The conundrum of what should be done with Stewart has dominated selection for most of this decade and as the present chairman of the panel, David Graveney, observed, it was there at the start of his tenure and refuses to disappear, fresh era or not. Macbeth, Graveney might have mused as the entree arrived, thought he had problems with Banquo.
This team for the game against New Zealand at Edgbaston on Thursday, in which Nasser Hussain will lead England for the first time, is an examination of resolve and intent. Those picking it have to try to balance the future and the past and recognise that the recent past has not often been good. Here is another bright, new dawn waiting to be turned into a long, sun- kissed day.
There are three Stewart possibilities open to the selectors and Hussain, with input perhaps from the new coach, Duncan Fletcher, who will be a selector when he takes up his duties formally in October. The first is to use Stewart solely as an opening batsman, because the days when it was felt, wrongly, that he could both open and keep wicket have been buried for good.
The second option is to put him in the middle order, probably at No 6, and allow him to retain the gloves. The third is to drop him. All have their attractions, all would, as ever, alter the balance of the side significantly, and all would have an effect on any will to rebuild England for a new age. The likelihood is that Stewart will play. Hussain said categorically that he would not discard him lightly, and it was clear that Graveney knew, without saying so, that dropping a man from whom he had recently taken the captaincy would be a hard extra step. But picking England teams is all about hard decisions.
Option one would provide a chance for a new wicketkeeper. Three are in the frame: Rob Turner of Somerset, Paul Nixon of Leicestershire and Chris Read of Nottinghamshire. The man in possession, Warren Hegg, who kept in the last two matches of the Ashes series in the winter, has not rated a mention. Turner is the fourth leading run scorer in the country, with 662 in the Championship, and is as agile as they come standing back. He is also 31 and while Bob Taylor was 36 when he finally assumed the role from Alan Knott he was a special keeper and a special case.
Nixon, 28, is not half as indifferent a wicketkeeper as has sometimes been suggested, is a tough, aggressive player and an extremely handy, attacking batsman. But if he was not considered good enough to go to Australia it is hard to see why he should be now. Read is 21, the same age as Knott when he was thrust into the England side, has velvet gloves and is learning to bat in the middle order as his 160 for Nottinghamshire two weeks ago demonstrated.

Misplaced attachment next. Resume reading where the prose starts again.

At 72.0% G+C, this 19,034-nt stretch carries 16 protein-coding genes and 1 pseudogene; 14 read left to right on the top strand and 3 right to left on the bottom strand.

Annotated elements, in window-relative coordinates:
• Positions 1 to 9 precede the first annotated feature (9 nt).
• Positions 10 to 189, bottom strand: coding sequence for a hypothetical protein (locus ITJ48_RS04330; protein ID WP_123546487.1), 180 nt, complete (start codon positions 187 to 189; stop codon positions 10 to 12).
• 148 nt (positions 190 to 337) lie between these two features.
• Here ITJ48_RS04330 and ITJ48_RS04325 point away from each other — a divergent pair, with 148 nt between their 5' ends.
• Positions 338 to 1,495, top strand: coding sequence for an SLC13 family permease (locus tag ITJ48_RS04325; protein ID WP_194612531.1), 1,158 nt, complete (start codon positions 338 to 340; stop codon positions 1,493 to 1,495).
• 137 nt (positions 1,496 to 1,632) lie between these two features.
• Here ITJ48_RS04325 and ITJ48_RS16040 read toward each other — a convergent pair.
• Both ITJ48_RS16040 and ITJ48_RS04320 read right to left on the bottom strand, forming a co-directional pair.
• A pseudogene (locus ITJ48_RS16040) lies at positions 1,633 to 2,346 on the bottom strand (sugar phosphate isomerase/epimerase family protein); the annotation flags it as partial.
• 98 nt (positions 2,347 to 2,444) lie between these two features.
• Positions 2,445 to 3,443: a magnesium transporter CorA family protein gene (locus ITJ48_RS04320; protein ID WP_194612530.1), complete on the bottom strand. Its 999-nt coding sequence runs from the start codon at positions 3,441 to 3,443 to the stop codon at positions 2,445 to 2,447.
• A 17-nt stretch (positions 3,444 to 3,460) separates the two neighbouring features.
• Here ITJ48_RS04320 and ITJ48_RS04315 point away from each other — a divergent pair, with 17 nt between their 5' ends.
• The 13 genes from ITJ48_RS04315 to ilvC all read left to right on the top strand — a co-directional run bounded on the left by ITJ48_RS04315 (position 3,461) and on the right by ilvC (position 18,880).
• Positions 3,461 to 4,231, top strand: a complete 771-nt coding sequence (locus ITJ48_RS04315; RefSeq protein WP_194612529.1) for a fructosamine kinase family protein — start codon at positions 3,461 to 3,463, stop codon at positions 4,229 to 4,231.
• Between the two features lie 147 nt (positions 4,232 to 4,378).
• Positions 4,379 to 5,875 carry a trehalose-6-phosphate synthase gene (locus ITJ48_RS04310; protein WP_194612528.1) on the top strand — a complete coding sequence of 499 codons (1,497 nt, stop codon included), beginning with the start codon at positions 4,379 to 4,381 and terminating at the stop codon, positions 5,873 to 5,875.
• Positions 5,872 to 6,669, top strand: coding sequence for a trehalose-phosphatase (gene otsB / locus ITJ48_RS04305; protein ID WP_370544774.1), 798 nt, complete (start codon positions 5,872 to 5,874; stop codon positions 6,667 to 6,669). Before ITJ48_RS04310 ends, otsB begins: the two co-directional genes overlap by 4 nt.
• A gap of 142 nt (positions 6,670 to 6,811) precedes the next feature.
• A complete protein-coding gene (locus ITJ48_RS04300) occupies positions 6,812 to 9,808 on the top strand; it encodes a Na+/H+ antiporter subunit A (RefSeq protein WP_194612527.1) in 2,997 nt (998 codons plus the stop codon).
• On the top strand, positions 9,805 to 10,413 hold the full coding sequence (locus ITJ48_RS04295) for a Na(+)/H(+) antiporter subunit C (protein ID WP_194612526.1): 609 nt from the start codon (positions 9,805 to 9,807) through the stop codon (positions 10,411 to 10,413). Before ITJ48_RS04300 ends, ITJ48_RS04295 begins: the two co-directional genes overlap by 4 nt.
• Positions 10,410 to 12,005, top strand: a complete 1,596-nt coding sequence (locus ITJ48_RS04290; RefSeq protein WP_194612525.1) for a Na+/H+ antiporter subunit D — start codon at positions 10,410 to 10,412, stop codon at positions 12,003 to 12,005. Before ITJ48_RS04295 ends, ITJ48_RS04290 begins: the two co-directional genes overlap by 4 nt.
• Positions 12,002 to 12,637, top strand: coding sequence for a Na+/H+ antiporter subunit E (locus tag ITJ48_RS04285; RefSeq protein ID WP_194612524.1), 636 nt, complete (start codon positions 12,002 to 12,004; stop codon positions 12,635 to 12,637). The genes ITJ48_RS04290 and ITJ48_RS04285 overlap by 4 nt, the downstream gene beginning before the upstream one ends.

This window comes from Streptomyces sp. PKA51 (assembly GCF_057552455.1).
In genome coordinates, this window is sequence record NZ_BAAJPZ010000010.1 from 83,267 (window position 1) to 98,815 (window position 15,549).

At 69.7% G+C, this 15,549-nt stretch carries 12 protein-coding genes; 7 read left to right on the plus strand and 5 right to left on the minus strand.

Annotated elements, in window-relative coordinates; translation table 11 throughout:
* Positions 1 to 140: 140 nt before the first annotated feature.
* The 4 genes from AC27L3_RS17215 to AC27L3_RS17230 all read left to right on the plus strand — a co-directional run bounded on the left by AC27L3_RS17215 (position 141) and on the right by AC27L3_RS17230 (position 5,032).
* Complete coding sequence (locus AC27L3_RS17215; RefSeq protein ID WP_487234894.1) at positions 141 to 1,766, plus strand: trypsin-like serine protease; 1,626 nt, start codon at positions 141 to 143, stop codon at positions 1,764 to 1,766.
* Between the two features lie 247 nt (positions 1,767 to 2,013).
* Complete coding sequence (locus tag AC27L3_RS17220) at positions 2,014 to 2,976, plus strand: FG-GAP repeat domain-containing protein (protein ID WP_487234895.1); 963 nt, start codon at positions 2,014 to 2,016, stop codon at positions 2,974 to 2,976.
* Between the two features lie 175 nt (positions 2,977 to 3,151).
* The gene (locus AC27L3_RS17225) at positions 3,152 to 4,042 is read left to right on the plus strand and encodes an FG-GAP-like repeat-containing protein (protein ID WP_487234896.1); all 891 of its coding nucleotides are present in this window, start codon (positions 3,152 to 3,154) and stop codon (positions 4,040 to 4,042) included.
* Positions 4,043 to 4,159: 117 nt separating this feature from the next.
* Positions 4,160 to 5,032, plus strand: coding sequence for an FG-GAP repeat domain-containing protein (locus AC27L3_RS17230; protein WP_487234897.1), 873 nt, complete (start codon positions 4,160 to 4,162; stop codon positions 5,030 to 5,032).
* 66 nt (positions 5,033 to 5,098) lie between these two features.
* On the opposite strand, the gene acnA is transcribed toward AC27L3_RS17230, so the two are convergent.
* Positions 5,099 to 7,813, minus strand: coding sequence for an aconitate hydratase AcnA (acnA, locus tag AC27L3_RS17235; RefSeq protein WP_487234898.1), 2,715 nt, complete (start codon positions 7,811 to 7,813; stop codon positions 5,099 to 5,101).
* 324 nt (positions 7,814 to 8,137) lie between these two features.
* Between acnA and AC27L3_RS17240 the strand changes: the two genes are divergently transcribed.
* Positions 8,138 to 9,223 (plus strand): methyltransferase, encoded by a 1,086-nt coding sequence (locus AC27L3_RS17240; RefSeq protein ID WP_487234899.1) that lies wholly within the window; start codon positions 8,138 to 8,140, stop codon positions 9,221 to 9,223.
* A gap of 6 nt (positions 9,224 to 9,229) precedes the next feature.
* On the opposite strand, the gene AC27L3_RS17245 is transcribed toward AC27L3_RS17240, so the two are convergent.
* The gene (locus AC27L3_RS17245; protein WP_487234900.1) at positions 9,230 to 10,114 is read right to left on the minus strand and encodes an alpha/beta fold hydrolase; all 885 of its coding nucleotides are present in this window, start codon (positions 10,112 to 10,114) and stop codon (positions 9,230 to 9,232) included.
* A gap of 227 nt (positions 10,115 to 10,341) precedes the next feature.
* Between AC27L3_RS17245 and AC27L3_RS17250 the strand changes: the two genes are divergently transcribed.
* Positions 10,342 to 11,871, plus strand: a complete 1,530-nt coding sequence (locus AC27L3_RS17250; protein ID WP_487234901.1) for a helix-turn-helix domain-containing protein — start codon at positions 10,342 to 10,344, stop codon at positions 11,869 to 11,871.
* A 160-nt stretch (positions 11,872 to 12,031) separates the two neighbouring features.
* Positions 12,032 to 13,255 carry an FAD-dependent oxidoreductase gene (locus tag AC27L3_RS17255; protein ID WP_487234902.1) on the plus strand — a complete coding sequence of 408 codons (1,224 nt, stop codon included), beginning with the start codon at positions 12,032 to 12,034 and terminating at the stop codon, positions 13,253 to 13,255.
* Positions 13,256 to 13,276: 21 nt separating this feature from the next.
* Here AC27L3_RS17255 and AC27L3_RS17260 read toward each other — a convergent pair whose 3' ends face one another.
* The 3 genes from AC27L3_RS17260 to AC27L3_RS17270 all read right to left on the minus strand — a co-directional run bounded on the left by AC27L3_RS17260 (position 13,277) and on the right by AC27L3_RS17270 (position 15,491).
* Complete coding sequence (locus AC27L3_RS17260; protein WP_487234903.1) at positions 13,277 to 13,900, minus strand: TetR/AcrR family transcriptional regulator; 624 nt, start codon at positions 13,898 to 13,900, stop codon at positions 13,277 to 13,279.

The Championship is not what it was but Knott had not come close to a domestic hundred in 1967 when he was thrust into the Second Test against Pakistan at No 8, scored nought and, apart from a three-match hiatus that winter, kept the place for a generation. Read is not the finished article, of course not, but he is widely held to be the man for the future - a period which should start here.
Option two would deprive England of the chance of blooding Read or anybody else but it would, at least, open the way for a new opening batsman. Mark Butcher, who has scored 712 Championship runs this summer and is in sound, confident form, has obviously booked one spot. His partner could either be Michael Vaughan, sparky A tour captain, two hundreds in one match this season but not much else besides or Darren Maddy, who has accumulated consistently for Leicestershire. Vaughan has a reputation for giving it away, but he has always somehow looked to have the class of an international player.
Then there is option three, in which case Andrew Flintoff, 21, could be given a chance at No 6. It would be bold and it would place a burden of expectation on him. Surely No 7 (where Ian Botham learned his trade and where, indeed, he batted against Australia when he became a legend in 1981) would be more appropriate at first. That may be so but there is no better chance for Flintoff to learn the perils and joys of No 6 than now.
Having dealt with Banquo, sorry Stewart, Graveney and his men will fill in the rest of the batting. This is simple at the start of the series - Hussain at three, Graham Thorpe at four, Mark Ramprakash at five - and how spiffing it would be if that were still so after the Ashes have been regained in two years.
The seam bowling places are between Alan Mullally, Alex Tudor, Chris Silverwood, Dean Headley and Andrew Caddick. Headley has had a woeful time this summer, poor chap, Caddick (42 wickets) has been in incisive form as has Tudor (38 wickets at at a good rate of one every 40 balls). Silverwood played one Test two winters ago in Zimbabwe, has known some hard times since but has stuck at it. He is in form. Graveney, incidentally, wants to pick more bowlers in the squad than might be strictly necessary so as their fitness can be tested.
No doubt there will have to a spinner. Phil Tufnell could be recalled yet again, for he is the best in the country and Hussain has made it clear he intends to embrace what might be perceived as troublesome players. But Ashley Giles, peculiarly, has as many wickets and can bat.
This is a big chance for England. Not only New Zealand but South Africa, West Indies, Pakistan and Australia will be waiting to see if they dare take it.
Possible squad: N Hussain (Essex, capt); A J Stewart, M A Butcher, G P Thorpe (all Surrey); M R Ramprakash (Middlesex); A Flintoff (Lancashire); C M W Read (Notts); A J Tudor (Surrey); A F Giles (Warwickshire); C E W Silverwood (Yorkshire); A D Mullally (Leicestershire); A R Caddick (Somerset); D W Headley (Kent).
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